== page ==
YETI Panga Submersible Duffel 50 Reviewed

Text by: Raphaëlle Rousseau

YETI. YETI Panga Submersible Duffel 50 Reviewed

We took advantage of the longest days of the year to stay in the Poisson Blanc Regional Park, a breathtaking territory where you can wander in the huge reservoir of over 85km2 which offers individual island camping sites accessible by canoe.

Since I never leave without my camera, I needed 100% waterproof luggage to enjoy this weekend on the water without worrying too much. I took the opportunity to test my new YETI Panga 50 submersible bag, perfect for lugging my camping and photography gear.

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Our review of this product

The pros are:

  • Submersible (for real)
  • Extremely robust
  • Padded loops
  • Ideal travel format
  • Beautiful technical and refined look

The cons are:

  • Not the most comfortable when used as a backpack
  • Lack of sections inside

The Yeti Panga Duffle Bag 50 has a volume of 50 liters as the name suggests. I chose it as it is the only one in the Panga series to be able to enter the overhead compartment in an airplane. I was worried that it would not contain a lot of material and I was surprised to realize that there was still a lot of room inside when I had packed clothes for all kinds of temperatures, my toiletry and first aid kits and my photo equipment. This bag contains a lot, but like any duffle, it does not have many interior compartments, making objects more difficult to access. On the other hand, there are two inside pockets on the sides that provide quick access to everyday essentials such as keys, wallet or swimsuit to celebrate our arrival at base camp!

THE thing you feel when you take this bag in your hands is how sturdy and resistant it is, without being heavy. The laminated nylon of which it is composed seems indestructible and impossible to scratch. I have the impression that it would take several fangs of wolves to get through it, but by chance, we did not cross any.

My favorite feature, however, is officially the waterproofness of this bag, which keeps laundry and electronics completely dry, a reason that motivates you to travel lighter as you do not need to pack up a bunch of spare equipment. Speaking of lightness and impermeability, the geniuses behind this product have thought of everything: an impenetrable zip with a hole at the end (called U-Dock) that allows you to take out all the air in the bag to make it 100% airtight. By weighing on the Panga so as to compact all of its content, all the air inside comes out of the U-Dock. Then when the zipper is sealed, no drop can penetrate it, as tiny as it is.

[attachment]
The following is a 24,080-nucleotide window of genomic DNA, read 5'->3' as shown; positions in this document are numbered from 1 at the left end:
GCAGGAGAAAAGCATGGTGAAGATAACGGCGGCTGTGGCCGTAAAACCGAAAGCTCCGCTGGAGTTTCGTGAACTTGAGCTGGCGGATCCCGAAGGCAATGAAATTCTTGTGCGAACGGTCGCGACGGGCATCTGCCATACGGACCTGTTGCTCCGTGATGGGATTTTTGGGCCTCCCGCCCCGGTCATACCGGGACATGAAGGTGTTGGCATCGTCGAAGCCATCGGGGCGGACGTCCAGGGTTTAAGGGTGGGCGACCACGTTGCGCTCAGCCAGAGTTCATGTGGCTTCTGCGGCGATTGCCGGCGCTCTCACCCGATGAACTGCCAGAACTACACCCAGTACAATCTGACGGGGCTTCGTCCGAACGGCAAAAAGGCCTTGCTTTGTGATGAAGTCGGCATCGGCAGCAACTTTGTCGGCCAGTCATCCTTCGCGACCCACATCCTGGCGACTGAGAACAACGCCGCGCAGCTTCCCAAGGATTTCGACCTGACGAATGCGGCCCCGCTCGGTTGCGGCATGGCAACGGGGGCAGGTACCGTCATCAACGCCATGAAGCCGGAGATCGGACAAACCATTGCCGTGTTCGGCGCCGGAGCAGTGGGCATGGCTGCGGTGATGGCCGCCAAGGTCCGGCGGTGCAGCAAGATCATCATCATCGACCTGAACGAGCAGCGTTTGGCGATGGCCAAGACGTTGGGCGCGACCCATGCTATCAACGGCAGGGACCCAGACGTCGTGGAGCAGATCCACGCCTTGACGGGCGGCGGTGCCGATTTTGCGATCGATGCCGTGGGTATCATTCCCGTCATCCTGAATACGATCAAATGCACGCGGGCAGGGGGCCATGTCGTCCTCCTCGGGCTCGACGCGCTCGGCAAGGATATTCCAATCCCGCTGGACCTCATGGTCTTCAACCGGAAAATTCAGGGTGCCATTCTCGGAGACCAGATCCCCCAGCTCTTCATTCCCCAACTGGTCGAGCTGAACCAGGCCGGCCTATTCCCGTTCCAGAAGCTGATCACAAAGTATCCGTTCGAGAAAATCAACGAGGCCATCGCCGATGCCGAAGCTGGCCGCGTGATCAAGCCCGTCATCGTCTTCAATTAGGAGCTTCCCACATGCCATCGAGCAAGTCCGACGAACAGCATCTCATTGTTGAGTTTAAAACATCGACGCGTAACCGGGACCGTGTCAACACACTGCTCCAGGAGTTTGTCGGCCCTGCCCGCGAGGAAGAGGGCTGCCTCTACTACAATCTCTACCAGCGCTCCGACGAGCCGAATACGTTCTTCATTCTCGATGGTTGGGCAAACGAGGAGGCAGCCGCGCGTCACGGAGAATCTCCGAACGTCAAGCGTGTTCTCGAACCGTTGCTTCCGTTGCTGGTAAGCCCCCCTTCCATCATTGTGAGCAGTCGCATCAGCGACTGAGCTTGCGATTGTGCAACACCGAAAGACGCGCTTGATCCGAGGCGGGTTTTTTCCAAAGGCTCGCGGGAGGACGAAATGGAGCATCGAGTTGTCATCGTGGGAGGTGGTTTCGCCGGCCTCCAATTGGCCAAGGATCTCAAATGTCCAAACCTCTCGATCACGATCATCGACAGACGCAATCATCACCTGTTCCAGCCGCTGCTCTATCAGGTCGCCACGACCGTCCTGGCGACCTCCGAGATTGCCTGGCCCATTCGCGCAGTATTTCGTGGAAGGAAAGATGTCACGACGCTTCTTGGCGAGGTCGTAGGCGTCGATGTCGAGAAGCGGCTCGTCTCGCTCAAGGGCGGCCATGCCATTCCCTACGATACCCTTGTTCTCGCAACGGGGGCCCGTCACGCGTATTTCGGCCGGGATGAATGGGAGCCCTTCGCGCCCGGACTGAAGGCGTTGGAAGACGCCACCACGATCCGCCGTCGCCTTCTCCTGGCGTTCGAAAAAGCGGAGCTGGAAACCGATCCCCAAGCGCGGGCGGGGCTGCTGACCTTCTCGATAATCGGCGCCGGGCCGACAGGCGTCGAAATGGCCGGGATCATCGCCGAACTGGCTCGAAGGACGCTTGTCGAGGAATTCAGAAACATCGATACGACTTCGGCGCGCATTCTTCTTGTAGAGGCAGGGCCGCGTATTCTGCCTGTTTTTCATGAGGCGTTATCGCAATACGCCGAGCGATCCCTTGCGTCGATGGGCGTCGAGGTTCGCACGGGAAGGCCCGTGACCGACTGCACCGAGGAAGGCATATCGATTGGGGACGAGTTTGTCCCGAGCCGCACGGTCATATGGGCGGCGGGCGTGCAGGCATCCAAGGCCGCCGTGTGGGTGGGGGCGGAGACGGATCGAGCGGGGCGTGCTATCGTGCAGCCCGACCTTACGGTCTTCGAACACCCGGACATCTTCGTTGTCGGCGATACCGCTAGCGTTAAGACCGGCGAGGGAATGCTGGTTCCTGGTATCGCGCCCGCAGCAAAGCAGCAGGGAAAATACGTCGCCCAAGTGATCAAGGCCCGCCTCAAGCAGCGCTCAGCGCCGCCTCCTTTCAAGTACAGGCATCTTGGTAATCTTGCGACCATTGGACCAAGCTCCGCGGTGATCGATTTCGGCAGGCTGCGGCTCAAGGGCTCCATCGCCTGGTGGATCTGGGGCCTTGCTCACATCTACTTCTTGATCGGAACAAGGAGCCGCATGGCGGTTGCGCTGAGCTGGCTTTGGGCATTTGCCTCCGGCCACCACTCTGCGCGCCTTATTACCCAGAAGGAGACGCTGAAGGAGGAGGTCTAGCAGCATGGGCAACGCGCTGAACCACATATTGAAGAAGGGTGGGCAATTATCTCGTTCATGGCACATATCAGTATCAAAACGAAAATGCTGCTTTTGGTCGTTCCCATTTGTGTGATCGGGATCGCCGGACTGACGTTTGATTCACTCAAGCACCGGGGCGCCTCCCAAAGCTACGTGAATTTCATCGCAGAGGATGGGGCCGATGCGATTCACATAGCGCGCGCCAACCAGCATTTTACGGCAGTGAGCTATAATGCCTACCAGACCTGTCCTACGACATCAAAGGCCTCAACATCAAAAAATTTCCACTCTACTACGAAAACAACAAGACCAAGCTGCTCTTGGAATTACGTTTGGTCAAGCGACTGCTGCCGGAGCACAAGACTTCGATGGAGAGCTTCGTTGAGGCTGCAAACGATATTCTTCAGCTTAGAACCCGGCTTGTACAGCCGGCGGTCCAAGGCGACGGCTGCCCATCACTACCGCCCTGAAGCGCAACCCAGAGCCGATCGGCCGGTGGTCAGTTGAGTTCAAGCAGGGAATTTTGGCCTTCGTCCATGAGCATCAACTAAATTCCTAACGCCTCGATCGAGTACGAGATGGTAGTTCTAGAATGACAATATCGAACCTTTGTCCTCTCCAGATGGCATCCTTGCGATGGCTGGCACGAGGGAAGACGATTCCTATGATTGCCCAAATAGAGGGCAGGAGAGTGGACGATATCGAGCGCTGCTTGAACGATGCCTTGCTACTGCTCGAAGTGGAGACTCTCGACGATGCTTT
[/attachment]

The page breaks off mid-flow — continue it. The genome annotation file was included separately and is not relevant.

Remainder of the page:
The downside of this bag is the lack of comfort on the back as only the loops are padded and no reinforcement is present in the back. In addition, as I am a bit small (5 feet 4 inches), the bag reaches my buttocks even when the loops are tight on the shoulders, which makes it less stable on the back when you walk with it. On the other hand, the numerous straps present everywhere on the bag allow different catches to be able to move it efficiently and comfortably. So just take this bag for what it offers: the best tote for amphibian expeditions and not a hiking backpack!

Finally, this is duffle with a technical and refined look, a real head turner. With its robust aesthetic, it impresses and for a good reason: is it a piece of beautiful, practical and indestructible luggage that assures you to keep your equipment dry whatever the wild destination you’re planning to reach. Thank you YETI, the Panga will definitely travel the world under my arm!

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